Letters From Iwo Jima Reviews

  • It takes a filmmaker of uncommon control and mature grace to say so much with so little superfluous movement, and Eastwood triumphs in the challenge.

    Lisa Schwarzbaum — Entertainment Weekly

  • Another masterwork from Clint Eastwood's astonishing late period, and one of the best war movies ever.

    A.O. Scott — New York Times

  • High-minded and generous, but lacking in real passion and flair.

    Peter Bradshaw — Guardian [UK]

  • It takes a filmmaker possessed of a rare, almost alchemic, blend of maturity, wisdom and artistic finesse to create such an intimate, moving and spare war film as Clint Eastwood has done.

    Claudia Puig — USA Today

  • In the last half-hour, the story, like the Japanese, loses its way; lacking any clear-cut goals except survival, the film becomes repetitive. Letters From Iwo Jima is a necessary movie; too bad it's not a great movie.

    Stephen Hunter — Washington Post

  • Eloquent, bloody, and daringly simple, the movie examines notions of wartime glory as closely as Flags of Our Fathers dissected heroism.

    Ty Burr — Boston Globe

  • Eastwood seems less concerned with provocation than with contemplation, of a popular military campaign and its supposed days of glory. The second film completes and deepens the first.

    Scott Foundas — Village Voice

  • Letters isn't about numbers or the battle or even the morality of war. It's about the sanctity of life and how we value our own.

    Jack Mathews — New York Daily News

  • It is the second, and artistically superior, half of a single epic film that springs from a single, stunning act of compassionate imagination.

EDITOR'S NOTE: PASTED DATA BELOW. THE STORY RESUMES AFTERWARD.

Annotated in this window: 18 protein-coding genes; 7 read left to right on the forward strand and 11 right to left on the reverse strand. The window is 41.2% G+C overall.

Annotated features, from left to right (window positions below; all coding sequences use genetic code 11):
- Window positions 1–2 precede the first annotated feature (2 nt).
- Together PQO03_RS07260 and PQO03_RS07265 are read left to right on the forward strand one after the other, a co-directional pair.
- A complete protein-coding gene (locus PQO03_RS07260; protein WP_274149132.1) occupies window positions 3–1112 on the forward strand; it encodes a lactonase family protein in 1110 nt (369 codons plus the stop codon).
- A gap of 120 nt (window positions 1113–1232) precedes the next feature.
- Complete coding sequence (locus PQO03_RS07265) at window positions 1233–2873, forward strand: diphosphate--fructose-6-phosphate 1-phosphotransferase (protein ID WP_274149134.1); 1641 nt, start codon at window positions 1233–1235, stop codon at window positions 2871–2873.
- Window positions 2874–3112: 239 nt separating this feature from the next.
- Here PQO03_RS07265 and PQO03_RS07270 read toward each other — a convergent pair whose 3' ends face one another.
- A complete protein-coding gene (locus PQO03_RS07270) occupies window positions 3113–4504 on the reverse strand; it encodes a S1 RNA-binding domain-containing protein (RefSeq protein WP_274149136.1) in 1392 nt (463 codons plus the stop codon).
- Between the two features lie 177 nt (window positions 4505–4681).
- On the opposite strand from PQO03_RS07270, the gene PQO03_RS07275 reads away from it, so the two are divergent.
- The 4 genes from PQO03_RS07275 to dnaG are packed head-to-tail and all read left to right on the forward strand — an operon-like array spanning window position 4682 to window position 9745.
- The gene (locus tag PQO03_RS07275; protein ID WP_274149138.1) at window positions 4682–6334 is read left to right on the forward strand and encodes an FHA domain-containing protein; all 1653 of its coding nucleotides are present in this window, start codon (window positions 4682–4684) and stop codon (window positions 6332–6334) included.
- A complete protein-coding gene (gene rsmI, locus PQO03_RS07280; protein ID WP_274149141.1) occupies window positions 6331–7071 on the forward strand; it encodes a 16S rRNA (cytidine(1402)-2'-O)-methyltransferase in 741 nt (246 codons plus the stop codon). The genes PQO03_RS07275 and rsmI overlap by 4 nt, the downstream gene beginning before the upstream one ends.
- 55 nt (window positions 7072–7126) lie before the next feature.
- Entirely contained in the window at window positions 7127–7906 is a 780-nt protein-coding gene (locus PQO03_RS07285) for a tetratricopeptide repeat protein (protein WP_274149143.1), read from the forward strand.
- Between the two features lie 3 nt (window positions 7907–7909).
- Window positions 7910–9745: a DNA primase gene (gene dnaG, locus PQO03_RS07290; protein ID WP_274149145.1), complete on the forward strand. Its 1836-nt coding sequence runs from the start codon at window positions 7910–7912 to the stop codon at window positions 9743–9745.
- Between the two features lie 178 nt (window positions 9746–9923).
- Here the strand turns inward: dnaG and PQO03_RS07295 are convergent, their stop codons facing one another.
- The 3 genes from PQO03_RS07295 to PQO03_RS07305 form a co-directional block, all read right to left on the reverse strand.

Joe Morgenstern — Wall Street Journal

  • Where Flags heaved its characters through war and psychic trauma without first allowing us all to get acquainted, Letters takes such care with its protagonists that they awaken and descend from the screen.

    Amy Biancolli — Houston Chronicle

  • If Flags of Our Fathers is about heroism -- why we need it, how we create it -- then Letters From Iwo Jima is about honor, its importance, and its folly.

    Chris Vognar — Dallas Morning News

  • Letters is a work of whetted craft and judgment, tempered by Eastwood's years of life, moviemaking and the potent tango of the two. It is the work of a mature filmmaker willing to entertain the true power of the cinema.

    Lisa Kennedy — Denver Post

  • Too old for another Dirty Harry movie, Eastwood embraced the role of brooding, fatalistic American Master -- and, I'm bound to say, is finally beginning to wear it more convincingly.

    David Edelstein — New York Magazine

  • The project lacks the variety of sensuous pleasures that a great movie has to provide.

    David Denby — New Yorker

  • The subject, the technique and the maturity blend as one.

    Michael Phillips — Chicago Tribune

  • Indirectly but cogently comment on our experiences of other movies. Having Japanese soldiers as heroes allows us to reconsider the didacticism we've been handed in the past.

    Jonathan Rosenbaum — Chicago Reader

  • Side by side, though, Eastwood's movies are a sobering marvel: the massive military effort, suffering and sacrifice, the extremes of human behavior that war produces.

    Gary Thompson — Philadelphia Inquirer

  • Humanizing our old adversaries doesn't erase their war crimes, and Eastwood doesn't whitewash the brutality of Japanese militarism. His point is that the Emperor's infantrymen were as much the victims of the Japanese war machine as the GIs they fought.

    Colin Covert — Minneapolis Star Tribune

  • Watanabe is appropriately noble and regal, if a bit stiff at times; but it is Ninomiya's grunt soldier who gives the film its soul. Alternately philosophical, humorous, terrified and crafty, he is everyman trying to survive hell.

    Tom Long — Detroit News

  • [This] absorbing and thoughtful take on the plight of the trapped, desperate and suicidal Japanese troops, outstrips its companion piece. That's not a statement on patriotism; it addresses the nature of Eastwood's approach and basic human nature.

    Bill Muller — Arizona Republic

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